During this course, students assist in a community-based, professionally led wellness management project.

WORKPLACE WELLNESS INTERDISCIPLINARY (WWINT)

201 Improving Worker Wellbeing: A Multidisciplinary Approach. (3)
Many workplace issues influence worker wellbeing. Designed to introduce how workplace culture, safety, and occupational health policies, personal health-related decisions, and other related practices have the potential of influencing worker wellbeing.

305 Introduction to Workplace Wellness Planning. (3)
Using a systematic planning model when developing programs is important for program success. This course introduces you to a logic-model driven planning approach and to the concept of health and productivity management. 
    Prerequisite: WWINT 201.

310 Workplace Wellness Administration. (3)
Improving the efficiency of administrative tasks and communication practices can greatly impact Wellness Management practice. Focuses on enhancing skills and technologies important for program administration. 
    Prerequisite: WWINT 201.

396 Civic Engagement: Workplace Wellness Program. (3)
Students assist in an ongoing, community-based, professionally led workplace wellness program setting. A combination of class meetings and practical experience provides valuable insight into workplace wellness practices. 
    Prerequisite: WWINT 305, 310.

397 Civic Engagement: Workplace Wellness Project. (3)
Participants will assist with delivering a short-term wellness campaign to help improve awareness. Students will learn how these short-term campaigns are vital in bringing new people into wellness programs and have different goals than seen in the day-to-day operations of a wellness program.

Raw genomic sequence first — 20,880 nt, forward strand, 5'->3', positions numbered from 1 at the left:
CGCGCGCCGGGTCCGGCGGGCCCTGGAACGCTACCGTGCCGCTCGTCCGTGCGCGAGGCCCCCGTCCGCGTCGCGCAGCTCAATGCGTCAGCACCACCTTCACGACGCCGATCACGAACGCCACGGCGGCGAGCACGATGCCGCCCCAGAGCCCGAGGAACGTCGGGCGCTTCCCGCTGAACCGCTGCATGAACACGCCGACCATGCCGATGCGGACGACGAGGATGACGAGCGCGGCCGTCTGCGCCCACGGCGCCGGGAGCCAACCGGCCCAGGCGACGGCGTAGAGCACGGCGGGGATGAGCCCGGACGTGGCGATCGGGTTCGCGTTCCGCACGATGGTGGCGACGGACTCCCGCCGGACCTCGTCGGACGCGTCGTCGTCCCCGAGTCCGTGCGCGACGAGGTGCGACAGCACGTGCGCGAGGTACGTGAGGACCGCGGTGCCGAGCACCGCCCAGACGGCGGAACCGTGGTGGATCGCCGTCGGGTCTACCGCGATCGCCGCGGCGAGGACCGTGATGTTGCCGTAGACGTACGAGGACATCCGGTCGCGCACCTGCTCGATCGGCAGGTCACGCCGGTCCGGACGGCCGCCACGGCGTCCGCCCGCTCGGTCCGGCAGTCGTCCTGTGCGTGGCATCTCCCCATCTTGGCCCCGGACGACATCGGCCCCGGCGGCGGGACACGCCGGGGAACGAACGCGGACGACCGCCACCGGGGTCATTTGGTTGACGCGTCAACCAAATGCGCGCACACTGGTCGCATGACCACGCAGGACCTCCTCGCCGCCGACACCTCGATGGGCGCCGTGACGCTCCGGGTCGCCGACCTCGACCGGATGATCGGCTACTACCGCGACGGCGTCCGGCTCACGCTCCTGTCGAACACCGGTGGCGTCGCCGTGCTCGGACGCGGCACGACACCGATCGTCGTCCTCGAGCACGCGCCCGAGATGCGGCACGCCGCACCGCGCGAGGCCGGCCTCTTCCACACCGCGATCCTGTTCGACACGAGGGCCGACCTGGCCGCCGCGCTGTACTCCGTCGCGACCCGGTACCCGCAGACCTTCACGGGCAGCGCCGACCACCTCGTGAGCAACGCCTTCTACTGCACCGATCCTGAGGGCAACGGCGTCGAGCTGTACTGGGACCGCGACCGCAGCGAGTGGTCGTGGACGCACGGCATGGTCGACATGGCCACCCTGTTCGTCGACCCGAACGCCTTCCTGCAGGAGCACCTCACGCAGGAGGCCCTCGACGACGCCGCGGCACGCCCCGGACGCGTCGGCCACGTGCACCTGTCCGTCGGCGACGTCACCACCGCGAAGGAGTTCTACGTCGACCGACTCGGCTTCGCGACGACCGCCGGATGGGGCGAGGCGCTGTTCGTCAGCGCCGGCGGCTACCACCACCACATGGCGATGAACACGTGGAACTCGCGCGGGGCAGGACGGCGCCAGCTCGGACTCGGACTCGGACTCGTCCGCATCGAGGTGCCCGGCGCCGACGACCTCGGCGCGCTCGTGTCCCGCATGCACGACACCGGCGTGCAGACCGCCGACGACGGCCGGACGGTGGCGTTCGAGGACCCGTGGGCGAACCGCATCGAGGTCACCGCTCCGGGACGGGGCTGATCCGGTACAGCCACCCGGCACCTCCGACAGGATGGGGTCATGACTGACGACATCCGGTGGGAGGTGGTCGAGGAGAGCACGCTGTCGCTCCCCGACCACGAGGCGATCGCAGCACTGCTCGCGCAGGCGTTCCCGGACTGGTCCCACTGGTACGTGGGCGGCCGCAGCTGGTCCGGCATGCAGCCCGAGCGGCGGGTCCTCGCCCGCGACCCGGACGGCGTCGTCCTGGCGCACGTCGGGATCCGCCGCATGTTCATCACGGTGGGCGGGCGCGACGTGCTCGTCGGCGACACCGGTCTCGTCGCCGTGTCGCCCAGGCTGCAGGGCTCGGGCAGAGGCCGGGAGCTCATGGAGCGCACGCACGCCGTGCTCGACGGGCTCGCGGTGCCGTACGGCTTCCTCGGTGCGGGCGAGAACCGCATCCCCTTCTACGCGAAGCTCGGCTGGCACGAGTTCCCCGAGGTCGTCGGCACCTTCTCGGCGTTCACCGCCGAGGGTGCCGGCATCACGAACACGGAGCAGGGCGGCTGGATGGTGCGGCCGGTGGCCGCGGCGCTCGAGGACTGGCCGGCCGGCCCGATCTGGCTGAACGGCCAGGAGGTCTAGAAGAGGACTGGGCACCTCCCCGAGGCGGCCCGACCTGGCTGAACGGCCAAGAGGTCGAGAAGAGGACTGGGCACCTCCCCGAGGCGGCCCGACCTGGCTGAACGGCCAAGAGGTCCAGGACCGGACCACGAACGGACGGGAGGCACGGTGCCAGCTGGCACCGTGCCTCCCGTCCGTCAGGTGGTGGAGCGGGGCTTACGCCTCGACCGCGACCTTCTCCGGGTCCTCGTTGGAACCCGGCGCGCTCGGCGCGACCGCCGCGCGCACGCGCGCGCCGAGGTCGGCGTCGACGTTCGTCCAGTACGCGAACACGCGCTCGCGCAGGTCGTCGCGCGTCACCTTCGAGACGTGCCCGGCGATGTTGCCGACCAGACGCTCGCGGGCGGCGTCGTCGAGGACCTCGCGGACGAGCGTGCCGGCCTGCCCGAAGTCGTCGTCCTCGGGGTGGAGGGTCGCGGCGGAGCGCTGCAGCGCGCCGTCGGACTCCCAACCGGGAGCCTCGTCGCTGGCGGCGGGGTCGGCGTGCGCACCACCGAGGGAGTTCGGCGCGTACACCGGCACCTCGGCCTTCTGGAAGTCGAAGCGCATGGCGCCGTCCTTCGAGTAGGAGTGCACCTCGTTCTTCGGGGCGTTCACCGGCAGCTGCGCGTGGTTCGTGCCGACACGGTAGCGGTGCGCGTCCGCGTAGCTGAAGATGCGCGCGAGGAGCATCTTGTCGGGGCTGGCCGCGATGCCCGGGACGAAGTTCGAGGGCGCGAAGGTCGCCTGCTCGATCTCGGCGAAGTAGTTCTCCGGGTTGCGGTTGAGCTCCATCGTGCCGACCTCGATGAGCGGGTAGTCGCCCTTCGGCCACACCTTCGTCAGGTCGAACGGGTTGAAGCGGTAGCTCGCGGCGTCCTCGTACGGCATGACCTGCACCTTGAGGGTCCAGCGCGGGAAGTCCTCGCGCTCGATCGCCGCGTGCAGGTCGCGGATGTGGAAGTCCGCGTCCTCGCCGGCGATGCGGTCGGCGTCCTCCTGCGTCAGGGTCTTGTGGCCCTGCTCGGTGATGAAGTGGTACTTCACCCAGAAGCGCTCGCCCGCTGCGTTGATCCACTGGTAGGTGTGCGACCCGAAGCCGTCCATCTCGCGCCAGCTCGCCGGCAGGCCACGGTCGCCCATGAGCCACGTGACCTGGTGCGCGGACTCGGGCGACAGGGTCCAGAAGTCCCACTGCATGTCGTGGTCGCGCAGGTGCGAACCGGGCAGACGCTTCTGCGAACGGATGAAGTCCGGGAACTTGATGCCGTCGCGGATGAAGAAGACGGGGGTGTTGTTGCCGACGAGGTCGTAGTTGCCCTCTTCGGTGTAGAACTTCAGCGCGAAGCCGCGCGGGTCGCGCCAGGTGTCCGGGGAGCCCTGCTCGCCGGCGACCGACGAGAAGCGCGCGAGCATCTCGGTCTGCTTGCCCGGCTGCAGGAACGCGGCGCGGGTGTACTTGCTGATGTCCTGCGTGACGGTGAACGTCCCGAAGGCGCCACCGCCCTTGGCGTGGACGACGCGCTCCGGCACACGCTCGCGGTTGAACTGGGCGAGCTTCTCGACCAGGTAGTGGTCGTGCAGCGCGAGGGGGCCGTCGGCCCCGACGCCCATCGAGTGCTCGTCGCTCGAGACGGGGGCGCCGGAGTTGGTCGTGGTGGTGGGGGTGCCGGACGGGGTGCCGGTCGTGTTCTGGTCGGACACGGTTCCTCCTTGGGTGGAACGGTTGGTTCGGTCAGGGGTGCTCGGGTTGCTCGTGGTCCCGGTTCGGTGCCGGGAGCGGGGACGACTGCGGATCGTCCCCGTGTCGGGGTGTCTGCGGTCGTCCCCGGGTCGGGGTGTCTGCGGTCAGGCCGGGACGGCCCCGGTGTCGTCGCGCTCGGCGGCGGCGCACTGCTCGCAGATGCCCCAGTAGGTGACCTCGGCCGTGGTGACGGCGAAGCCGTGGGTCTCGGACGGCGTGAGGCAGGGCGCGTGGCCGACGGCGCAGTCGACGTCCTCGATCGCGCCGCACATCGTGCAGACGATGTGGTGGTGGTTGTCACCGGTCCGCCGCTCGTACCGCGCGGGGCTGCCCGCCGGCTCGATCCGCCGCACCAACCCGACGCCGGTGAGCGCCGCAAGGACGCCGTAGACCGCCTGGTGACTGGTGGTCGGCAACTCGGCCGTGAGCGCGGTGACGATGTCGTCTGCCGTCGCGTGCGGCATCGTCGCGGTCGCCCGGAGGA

Prerequisite: WWINT 305, 310.

405 Workplace Wellness Coaching. (3)
Introduces theory, skills, and techniques related to guiding groups and individuals through meaningful lifestyle changes by emphasizing motivational strategies, and behavioral and holistic practices. Participants will be introduced to lifestyle assessments, wellness and lifestyle change models, and basic interviewing and referral skills.

496 Seminar in Workplace Wellness. (1-6)
Seminar topics will be identified, focusing on current issues in workplace wellness. Using the seminar format, will include research, discussion, and dissemination of information gathered in a given topic.

498 Senior Seminar in Workplace Wellness. (1)
Participants discuss issues, content, and practices encountered during their involvement in the workplace wellness minor. 
    Open only to individuals who have completed all other requirements of the workplace wellness minor. 
    Prerequisite: WWINT 396, 397.